Northeast Center for Special Care    www.ventilatorcare.com    300 Grant Avenue  Lake Katrine, NY 12449  845-336-3500

Home  >   Choosing a Ventilator Care Program       Print This Page  E-mail this page  Download this document as a PDF  (Download this article in PDF)

 



Choosing A Ventilator Care Program

With advanced medical technology and clinical expertise people are surviving catastrophic illness more often. For patients and their families this often embarks them on a journey through a medical system that can be difficult to navigate.

It is common for families to be told while in the hospital that their loved-one no longer qualifies for an acute level of care. This can be a very confusing statement when the patient is hooked to a life support system and may have intravenous and feedings through other multiple tubes.

Why Doesn't My Loved-One Qualify to Stay in the Hospital?

Hospitals for the most part have become centers to care for people during the acute phase of their illness. No longer do you go to a hospital and stay until your recovery is completed.

Once the acute phase of the illness is over and you are considered “stable” the hospital will refer you to a long-term ventilator care program. Stability when referring to the ventilator dependent patients can mean multiple things. It may mean the patient no longer requires cardiac monitoring, medications given intravenously to maintain blood pressure, the source of the original illness has been identified and is resolving, laboratory values have returned to normal limits or the attempts at weaning from the ventilator have failed to succeed.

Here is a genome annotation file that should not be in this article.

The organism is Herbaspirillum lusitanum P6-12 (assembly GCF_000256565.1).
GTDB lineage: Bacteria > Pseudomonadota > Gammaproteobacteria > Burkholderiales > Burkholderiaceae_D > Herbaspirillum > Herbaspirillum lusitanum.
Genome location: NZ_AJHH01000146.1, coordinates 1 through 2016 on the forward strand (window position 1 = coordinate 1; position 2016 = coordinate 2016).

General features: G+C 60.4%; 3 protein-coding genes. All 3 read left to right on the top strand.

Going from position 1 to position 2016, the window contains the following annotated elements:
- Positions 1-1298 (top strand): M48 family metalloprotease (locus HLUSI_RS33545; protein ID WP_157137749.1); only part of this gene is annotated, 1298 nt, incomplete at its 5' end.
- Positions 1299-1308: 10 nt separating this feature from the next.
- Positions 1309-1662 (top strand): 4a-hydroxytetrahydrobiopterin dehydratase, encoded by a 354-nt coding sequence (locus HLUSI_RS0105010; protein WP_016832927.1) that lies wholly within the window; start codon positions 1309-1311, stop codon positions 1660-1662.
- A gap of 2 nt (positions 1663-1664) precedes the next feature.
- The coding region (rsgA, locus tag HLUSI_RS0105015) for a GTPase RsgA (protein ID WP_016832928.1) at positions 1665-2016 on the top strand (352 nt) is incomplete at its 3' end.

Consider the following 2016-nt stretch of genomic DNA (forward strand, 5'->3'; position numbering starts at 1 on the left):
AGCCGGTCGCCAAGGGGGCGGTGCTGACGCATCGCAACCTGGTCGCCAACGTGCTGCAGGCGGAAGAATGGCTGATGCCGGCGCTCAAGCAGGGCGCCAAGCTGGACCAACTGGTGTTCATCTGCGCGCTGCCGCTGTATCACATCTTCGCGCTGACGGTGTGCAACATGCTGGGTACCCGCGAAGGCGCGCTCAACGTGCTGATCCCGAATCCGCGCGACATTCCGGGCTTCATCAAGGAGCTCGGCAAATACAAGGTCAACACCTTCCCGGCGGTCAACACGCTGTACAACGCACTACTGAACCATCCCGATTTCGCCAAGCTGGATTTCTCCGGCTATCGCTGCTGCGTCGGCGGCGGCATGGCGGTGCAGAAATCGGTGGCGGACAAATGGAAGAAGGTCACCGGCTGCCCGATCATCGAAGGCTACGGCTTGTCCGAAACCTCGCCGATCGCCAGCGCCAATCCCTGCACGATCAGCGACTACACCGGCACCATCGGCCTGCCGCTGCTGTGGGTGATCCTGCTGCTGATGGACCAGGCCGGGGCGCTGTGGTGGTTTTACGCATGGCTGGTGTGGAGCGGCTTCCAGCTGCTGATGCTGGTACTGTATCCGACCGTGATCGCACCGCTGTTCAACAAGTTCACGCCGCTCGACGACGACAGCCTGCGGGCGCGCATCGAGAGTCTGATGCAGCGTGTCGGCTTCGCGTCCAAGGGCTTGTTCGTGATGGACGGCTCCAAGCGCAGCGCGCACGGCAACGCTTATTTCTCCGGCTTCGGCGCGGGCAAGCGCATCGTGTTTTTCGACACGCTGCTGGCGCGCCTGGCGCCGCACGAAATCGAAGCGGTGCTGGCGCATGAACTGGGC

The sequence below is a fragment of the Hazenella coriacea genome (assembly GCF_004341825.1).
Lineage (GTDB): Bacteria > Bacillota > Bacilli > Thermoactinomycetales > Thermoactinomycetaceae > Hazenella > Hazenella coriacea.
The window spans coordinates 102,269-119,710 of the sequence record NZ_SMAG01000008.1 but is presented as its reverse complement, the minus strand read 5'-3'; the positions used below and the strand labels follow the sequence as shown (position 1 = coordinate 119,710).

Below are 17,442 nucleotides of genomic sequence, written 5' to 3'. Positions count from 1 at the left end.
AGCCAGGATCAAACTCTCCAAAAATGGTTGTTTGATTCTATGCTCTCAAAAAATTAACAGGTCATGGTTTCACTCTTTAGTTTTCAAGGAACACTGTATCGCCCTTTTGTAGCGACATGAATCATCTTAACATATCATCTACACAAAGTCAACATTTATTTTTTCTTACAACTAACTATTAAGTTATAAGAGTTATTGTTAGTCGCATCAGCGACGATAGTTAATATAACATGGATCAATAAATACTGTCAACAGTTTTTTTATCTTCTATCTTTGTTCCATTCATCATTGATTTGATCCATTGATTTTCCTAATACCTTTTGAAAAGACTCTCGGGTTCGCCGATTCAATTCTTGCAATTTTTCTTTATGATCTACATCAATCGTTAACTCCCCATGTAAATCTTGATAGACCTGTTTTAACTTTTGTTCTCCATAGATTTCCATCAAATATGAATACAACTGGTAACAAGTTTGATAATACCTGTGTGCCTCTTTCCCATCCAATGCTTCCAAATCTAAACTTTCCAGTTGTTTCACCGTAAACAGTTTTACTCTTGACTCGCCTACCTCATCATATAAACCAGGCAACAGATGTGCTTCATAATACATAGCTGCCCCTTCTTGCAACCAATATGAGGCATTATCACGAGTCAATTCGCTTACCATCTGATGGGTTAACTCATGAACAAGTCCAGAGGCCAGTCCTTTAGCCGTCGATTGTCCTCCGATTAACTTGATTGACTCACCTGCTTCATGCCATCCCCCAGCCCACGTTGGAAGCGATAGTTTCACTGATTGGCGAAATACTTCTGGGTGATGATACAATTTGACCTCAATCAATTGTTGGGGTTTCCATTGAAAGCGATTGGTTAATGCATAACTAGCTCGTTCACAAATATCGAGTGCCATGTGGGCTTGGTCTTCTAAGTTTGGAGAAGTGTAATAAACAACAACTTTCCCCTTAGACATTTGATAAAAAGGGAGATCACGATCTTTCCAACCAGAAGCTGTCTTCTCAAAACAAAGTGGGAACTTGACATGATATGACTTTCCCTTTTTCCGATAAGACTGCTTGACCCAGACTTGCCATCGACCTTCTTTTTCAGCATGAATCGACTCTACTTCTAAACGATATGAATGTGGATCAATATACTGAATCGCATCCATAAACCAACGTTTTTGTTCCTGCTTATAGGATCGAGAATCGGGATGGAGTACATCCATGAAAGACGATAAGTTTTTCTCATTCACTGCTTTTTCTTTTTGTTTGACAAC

What is a Long-Term Ventilator Care Program?

A long-term ventilator care program is usually a part of a skilled nursing facility. It has special requirements for staffing and care. It has doctors, nurses, respiratory therapists, and the other specialties needed to provide for your care. Each facility is individual in its programming, weaning and rehabilitation. Some facilities admit very complex patients while others focus on the more chronic.

How Do I Choose a Ventilator Program?

When choosing a program for a loved one's recovery you will have to do some research, ask questions of the programs staff, ask for statistics and make sure you visit the program. Below is a list of questions and criteria you can use to measure a ventilator care program: